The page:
Build a giant twig sculpture with ‘Stickman’ Patrick Dougherty Jan. 8 in West Palm Beach
Deep in the clearing at Mounts Botanical Garden in West Palm Beach, you might notice volunteers hauling bundles of what looks like underbrush, or maybe kindling. It’s not for fire: Instead, they’re harvesting the raw materials needed for sculptor Patrick Dougherty’s new whimsical art project: a giant stick sculpture, all woven together branch by branch, twig by bendable twig.
“Twisted,” as Dougherty’s sculpture project will be called, will start branching out on Tuesday, Jan. 8, and finish nearly three weeks later on Jan. 26, curved into shape by a team of 160 horticulturists, master gardeners and public volunteers.
“We want people to have a sense of awe and wonder,” says Rochelle Wolberg, the botanical garden’s curator-director. “You can smell the willow, touch them, look through and walk around [Dougherty’s] sculptures. There’s this otherworldly magical appeal.”
A semi-truck with about 300,000 willow saplings will roll into Mounts Botanical Garden on Jan. 8, and from there Dougherty and company will erect the sculpture on the gardens’ Great Lawn, in the shade of a tall tree canopy of royal palms and bougainvillea.
Dougherty arrives with plenty of clout. The North Carolina-based sculptor has woven these snarls of sticks into the landscapes of cultural hubs around the world — the Smithsonian, for example. Each project is temporary, his massive cocoon-like husks designed to eventually decay like tumbleweeds in an open desert. For 30 years the sculptor, nicknamed “Stickman” by fans, has fashioned some 300 stick structures on four continents, including in Florida. In fall 2017, Dougherty turned 30,000 pounds of branches into whimsical, whirling shapes at Pinecrest Gardens in Miami.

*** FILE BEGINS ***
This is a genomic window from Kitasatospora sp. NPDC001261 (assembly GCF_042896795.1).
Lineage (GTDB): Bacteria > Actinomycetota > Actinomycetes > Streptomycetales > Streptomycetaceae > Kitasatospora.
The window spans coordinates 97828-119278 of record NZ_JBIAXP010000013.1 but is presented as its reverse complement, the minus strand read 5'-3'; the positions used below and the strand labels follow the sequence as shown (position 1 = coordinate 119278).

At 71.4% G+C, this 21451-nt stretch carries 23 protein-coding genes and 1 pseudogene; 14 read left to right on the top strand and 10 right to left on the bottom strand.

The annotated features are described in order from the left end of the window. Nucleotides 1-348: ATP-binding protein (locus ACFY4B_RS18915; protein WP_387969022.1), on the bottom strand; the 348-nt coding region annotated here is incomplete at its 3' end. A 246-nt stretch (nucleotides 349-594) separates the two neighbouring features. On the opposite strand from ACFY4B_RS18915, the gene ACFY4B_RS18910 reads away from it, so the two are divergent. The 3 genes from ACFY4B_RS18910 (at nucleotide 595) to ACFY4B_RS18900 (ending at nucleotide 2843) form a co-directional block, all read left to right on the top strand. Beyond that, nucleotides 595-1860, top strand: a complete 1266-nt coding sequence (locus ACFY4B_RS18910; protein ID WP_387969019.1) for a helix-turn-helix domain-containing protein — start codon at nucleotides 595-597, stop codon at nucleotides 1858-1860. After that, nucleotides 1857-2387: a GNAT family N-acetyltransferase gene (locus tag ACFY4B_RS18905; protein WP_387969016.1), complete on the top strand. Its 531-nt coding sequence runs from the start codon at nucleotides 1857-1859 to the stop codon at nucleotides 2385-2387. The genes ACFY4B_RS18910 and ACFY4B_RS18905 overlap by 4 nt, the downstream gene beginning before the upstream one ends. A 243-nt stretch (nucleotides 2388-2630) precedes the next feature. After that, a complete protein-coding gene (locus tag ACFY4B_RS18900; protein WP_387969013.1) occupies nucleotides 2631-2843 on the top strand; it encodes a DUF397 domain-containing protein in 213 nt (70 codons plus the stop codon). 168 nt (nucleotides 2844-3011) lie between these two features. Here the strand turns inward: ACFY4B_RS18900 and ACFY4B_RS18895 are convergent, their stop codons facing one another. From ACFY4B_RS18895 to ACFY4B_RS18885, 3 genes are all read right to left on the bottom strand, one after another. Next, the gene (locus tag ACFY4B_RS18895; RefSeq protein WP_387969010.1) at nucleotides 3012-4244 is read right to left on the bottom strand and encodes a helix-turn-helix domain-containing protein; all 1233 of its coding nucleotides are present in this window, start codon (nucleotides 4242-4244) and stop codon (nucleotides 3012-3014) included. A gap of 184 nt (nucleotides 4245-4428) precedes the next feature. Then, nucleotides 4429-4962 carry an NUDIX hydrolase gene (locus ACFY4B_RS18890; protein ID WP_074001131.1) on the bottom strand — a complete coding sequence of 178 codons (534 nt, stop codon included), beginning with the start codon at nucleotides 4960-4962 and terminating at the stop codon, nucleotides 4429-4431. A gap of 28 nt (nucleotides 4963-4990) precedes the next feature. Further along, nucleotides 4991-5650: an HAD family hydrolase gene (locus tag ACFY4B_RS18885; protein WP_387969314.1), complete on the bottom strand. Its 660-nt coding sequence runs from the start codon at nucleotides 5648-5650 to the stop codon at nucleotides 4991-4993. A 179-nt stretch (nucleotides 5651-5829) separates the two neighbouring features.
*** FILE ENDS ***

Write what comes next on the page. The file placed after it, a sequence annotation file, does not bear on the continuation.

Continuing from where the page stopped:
Here at Mounts, Wolberg says the sculpture, when finished, will resemble a “maze-like fortress” of sticks inspired by the Pinecrest Gardens project.
“He understands the childlike quality that adults have,” Wolberg says. “His pieces are like the stick fortresses that you used to make in your parents’ back yard, except this is much bigger.”
To keep it from collapsing, the structure is kept upright with a sturdy skeleton of young sapling trees dug into the ground. Willow saplings are then woven together around the trees without wood glue, she says.
To participate, visitors should call volunteer coordinator Mallory Cotter at 561-233-1775 or email firstname.lastname@example.org. There are 65 volunteer slots remaining for four-hour shifts, and it’s open to anyone 16 and older.
The public can name Dougherty’s sculpture during a 5-6:30 p.m. Jan. 26 ceremony, and the sculpture will go on view starting Jan. 27.
“Twisted” will go on display Jan. 27 through June 30 at Mounts Botanical Garden, 531 N. Military Trail, in West Palm Beach. Patrick Dougherty also will deliver a 6-7 p.m. Jan. 16 art talk, which costs $10. Museum admission is $5-$10. Call 561-233-1757 or go to Mounts.org.
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